Why the Sun-Studying Parker Space Probe Won’t Melt

Date:24 July 2018 Author: Asheeqah Howa Tags:,

It’s heat shield makes the sun’s corona feel like a day at the beach, literally.

parker space probe illustration

How can it even survive? That’s a perfectly reasonable question to ask about the Parker Space Probe. After all, its traveling into the outer layer of the sun, known as the corona, which is going to be closer to a star than any manmade object in history.

The answer is that Parker has an amazing heat shield that will be handle just about anything, not to mention autonomous systems that will be constantly monitoring the Probe’s environmental conditions. Here, let NASA explain:

To further understand how the Parker Space Probe can withstand the sun, we need to know the difference between temperature and heat. On Earth, there’s a strong correlation between the two in the weather. But while temperature is a measurement of Fahrenheit, Kelvin, or Celsius, heat is technically just the transfer of energy. The sun’s corona is millions of degrees in temperature, but the loose organization of plasma in the corona makes the heat manageable.

The heat shield will also help out. It’s 8 feet (2.4 meters) in diameter and 4.5 inches (around 115 mm) thick. Made up of carbon composite foam sandwiched between two carbon plates, it’s surprisingly lightweight at only 160 pounds. Underneath the shield, the instruments will scarcely feel the sun’s heat. Their temperature will be 85 degrees F, meaning that these instruments will be cooler near the sun than a hot summer’s day on Earth.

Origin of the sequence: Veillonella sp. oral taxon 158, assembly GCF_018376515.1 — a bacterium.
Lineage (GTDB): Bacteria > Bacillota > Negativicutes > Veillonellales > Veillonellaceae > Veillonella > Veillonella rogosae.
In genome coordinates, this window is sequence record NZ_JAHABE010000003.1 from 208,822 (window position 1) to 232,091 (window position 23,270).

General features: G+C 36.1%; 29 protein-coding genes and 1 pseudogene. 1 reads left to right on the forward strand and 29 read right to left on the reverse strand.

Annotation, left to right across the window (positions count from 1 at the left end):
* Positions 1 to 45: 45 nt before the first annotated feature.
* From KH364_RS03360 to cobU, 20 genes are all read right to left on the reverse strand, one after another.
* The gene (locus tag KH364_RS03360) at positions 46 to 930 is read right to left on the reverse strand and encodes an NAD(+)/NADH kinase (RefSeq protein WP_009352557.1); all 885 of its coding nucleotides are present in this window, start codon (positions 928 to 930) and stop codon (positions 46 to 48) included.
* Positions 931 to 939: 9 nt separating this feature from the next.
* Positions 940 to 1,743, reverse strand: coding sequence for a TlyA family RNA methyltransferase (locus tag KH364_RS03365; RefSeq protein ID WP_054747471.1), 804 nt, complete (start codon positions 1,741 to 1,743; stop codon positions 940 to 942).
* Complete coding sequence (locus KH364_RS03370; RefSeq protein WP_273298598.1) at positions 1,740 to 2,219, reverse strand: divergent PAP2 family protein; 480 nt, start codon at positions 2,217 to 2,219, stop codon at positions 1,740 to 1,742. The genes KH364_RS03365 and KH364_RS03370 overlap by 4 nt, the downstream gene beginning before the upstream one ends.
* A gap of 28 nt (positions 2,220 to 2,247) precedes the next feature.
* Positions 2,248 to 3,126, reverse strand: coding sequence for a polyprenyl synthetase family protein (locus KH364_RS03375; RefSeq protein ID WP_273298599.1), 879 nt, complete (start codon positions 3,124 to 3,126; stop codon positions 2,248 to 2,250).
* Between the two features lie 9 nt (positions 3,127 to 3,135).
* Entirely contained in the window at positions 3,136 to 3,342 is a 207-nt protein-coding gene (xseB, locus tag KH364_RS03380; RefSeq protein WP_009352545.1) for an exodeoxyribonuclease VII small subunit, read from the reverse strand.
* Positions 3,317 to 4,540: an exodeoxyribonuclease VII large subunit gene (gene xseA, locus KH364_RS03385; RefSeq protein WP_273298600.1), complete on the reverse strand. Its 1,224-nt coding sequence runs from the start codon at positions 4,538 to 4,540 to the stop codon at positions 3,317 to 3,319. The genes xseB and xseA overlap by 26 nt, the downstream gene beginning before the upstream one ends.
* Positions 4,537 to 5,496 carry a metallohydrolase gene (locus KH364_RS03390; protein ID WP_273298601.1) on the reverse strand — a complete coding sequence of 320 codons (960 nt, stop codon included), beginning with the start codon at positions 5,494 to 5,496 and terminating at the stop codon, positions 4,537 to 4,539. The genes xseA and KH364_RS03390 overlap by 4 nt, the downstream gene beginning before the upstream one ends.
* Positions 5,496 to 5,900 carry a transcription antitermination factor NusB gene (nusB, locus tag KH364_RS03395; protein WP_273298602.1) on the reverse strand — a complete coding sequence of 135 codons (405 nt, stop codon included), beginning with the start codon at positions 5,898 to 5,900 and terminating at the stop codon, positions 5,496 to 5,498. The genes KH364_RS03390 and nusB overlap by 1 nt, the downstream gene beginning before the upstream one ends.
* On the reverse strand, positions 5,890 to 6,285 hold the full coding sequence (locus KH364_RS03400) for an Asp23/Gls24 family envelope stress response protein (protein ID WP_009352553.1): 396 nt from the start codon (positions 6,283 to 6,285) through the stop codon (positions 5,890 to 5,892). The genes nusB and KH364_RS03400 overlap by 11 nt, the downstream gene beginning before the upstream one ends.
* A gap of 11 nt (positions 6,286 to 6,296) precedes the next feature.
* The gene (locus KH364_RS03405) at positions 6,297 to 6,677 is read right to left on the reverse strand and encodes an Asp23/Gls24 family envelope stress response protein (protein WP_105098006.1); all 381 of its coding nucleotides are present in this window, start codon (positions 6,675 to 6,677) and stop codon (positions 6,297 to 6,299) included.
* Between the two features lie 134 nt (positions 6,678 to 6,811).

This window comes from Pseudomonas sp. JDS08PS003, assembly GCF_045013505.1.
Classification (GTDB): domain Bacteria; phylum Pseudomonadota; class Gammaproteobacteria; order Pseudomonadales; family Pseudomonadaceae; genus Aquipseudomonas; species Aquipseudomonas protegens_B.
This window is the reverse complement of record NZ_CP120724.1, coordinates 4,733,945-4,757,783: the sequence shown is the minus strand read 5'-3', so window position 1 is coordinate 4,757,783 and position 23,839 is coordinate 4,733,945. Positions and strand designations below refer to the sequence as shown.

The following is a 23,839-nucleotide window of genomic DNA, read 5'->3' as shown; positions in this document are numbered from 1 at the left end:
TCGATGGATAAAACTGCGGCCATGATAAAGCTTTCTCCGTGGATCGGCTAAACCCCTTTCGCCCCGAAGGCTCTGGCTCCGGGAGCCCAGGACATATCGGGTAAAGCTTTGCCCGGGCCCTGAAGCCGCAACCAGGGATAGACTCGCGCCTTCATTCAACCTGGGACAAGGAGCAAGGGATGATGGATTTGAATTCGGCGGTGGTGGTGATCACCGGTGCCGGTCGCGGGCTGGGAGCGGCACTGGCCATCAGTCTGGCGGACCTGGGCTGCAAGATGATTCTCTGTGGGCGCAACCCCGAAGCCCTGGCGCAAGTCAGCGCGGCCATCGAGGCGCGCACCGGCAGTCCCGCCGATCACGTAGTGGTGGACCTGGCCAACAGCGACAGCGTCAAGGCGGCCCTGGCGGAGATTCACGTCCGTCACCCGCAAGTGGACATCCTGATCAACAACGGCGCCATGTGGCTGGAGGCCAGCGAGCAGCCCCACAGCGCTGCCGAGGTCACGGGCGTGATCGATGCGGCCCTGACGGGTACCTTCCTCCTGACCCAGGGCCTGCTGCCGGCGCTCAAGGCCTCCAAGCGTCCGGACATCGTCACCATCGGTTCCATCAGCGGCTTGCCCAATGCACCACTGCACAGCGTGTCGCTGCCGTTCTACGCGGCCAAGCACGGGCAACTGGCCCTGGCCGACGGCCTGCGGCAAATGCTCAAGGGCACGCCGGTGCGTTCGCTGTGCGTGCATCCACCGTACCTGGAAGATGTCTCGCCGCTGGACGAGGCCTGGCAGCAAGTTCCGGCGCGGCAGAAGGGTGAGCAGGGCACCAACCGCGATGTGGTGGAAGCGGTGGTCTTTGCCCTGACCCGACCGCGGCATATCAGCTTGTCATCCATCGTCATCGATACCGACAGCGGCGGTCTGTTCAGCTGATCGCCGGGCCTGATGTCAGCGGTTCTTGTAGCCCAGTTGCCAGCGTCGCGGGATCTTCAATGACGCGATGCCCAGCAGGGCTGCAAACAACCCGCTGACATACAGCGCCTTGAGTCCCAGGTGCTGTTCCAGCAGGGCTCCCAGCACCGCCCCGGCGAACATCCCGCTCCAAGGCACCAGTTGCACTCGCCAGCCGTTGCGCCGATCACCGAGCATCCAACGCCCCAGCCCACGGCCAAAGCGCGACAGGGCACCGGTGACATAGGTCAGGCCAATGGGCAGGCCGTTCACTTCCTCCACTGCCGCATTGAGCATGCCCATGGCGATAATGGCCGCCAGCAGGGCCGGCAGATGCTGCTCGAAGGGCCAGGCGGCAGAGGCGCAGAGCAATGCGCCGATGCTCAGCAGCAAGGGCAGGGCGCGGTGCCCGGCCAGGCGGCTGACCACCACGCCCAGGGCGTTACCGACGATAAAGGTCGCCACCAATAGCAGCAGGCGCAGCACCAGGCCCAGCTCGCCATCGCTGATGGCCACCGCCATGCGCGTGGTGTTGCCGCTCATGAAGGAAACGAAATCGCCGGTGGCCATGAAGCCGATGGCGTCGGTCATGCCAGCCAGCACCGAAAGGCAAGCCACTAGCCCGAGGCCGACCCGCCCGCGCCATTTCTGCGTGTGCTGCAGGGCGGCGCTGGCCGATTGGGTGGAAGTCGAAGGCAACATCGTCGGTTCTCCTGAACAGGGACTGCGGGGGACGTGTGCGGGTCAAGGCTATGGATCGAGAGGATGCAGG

But not everything on the Parker will be behind the heat shield. The Faraday cup, for example, will conduct several scientific measurements, of ions and electron fluxes and flow angles from the solar wind. Made out of Titanium-Zirconium-Molybdenum, an alloy with a melting point 4,260 F (2,349 C), it’s strong enough to take on the sun’s corona by itself.

The probe also has several sensors on its body. When they detect sunlight, they inform the Parker’s central computer. The computer will then position itself so the heat shield protects what needs protecting without any human intervention. There’s also a cooling system of deionized water which can handle both the extreme cold and the extreme heat that the Parker will take on its journey.

As the Parker prepares to launch, it’s getting its final assembly. The heat shield was just put in place.

Source: NASA

Previously published by: Popular Mechanics USA


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